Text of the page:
Devil’s Advocate 2 at Edinburgh Festival Fringe - Where are the disabled performers in work for Young Audiences?
In the second Devil’s Advocate session I invited Sir Garry Robson, Co-Artistic Director, Birds of Paradise and Nickie Wildin, Assistant Director, Royal Exchange Theatre, Manchester to come and continue the conversation about the visibility, or invisibility, of disabled performers in work for young people.
Garry talked about how his journey into theatre started in work being made for young audiences. His career has spanned many and varied roles but 2013 saw him return to work for young audiences when he performed in ‘Edmund the Learned Pig’ which was featured in 2014’s Unlimited Festival. It was a family show that had access for all audience members at its heart. In 2017 directed Birds of Paradise’s first work for young audiences, The Tin Soldier.
With a clear passion for developing the artists of the future, Nickie has been performing work, facilitating workshops and nurturing talent in young people for many years. I asked her about why she felt there were so few disabled performers in work being made for young audiences? She said “As disabled people, we spend much of our lives and careers fighting to be seen and taken seriously as adults and performers/actors. Sometimes performing in work for children and young people is like we’re almost giving permission for the infantilization of disabled people to continue”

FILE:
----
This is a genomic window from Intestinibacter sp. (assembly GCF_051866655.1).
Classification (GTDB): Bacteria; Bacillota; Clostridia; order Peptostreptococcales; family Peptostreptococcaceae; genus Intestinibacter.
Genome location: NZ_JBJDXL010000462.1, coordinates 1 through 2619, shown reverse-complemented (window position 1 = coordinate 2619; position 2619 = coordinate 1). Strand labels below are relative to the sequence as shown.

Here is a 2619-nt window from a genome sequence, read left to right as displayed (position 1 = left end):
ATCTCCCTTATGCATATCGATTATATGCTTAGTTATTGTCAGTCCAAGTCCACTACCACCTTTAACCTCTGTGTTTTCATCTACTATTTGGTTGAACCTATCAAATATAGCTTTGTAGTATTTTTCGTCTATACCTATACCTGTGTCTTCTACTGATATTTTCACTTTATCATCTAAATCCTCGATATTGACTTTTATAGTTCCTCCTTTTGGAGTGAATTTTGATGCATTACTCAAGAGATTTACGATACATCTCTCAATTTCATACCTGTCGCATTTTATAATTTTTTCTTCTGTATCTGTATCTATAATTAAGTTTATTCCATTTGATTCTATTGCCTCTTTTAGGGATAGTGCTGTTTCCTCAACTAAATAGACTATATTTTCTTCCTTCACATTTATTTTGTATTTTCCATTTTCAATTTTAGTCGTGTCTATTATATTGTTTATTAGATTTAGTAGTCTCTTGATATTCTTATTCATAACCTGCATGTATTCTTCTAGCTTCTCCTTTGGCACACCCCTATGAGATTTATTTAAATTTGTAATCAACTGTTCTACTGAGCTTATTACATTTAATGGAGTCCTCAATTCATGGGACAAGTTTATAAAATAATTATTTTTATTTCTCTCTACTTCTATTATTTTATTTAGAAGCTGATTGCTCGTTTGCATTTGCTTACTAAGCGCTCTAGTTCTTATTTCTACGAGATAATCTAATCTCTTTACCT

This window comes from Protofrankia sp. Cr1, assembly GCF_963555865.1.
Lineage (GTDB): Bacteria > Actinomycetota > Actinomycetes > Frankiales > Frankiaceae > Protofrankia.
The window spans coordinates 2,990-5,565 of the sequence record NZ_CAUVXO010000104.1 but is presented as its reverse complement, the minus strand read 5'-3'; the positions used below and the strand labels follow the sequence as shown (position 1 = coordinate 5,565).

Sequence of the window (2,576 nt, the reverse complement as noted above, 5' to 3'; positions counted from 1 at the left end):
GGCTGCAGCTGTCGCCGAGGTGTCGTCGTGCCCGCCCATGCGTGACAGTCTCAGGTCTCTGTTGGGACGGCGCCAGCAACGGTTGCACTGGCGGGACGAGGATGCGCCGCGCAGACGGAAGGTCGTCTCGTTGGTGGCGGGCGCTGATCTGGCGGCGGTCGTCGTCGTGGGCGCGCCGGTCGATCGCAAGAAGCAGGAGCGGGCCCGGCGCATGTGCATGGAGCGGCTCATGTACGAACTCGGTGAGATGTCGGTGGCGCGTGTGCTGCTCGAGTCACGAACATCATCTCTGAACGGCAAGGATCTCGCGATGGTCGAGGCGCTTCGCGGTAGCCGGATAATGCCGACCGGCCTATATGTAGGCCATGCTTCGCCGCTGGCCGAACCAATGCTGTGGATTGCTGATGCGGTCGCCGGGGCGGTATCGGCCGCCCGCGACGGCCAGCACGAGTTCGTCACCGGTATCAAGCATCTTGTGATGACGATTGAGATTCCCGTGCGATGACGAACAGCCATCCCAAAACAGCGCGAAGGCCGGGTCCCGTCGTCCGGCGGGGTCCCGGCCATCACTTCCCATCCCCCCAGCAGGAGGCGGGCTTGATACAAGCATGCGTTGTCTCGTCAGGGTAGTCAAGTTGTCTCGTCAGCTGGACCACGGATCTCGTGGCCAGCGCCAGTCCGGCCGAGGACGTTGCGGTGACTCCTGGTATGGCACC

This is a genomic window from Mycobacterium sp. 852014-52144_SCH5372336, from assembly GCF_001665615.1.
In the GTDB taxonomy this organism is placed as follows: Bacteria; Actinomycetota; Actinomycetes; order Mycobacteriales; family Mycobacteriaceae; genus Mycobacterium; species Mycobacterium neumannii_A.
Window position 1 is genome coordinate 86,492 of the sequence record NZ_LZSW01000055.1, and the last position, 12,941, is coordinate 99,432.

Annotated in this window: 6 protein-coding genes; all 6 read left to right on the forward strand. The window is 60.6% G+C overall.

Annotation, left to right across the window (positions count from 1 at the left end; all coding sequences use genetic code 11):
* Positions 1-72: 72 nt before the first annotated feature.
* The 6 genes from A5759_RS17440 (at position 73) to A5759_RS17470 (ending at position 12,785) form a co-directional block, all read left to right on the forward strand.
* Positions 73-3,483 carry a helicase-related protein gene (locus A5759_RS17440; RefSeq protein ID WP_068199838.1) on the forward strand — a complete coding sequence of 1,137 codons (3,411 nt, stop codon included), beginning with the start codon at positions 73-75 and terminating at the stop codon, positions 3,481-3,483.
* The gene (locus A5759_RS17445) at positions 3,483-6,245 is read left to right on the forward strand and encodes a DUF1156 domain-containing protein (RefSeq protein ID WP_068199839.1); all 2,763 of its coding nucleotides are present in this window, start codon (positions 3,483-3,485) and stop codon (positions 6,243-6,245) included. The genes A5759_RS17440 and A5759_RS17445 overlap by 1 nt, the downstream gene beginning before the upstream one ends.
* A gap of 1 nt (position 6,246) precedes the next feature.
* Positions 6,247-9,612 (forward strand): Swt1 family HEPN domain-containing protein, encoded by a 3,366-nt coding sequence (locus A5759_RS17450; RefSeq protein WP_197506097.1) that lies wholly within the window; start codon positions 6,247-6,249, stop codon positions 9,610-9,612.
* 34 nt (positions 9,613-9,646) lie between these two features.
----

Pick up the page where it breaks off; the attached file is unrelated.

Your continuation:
Nickie’s insight was one that I had never considered but all of a sudden made a lot of sense to me. For many people work in schools and for young people is where their careers begin. For others, like me, we need to already have an established career to consider making work for young people and remain being seen as a ‘successful’ performer.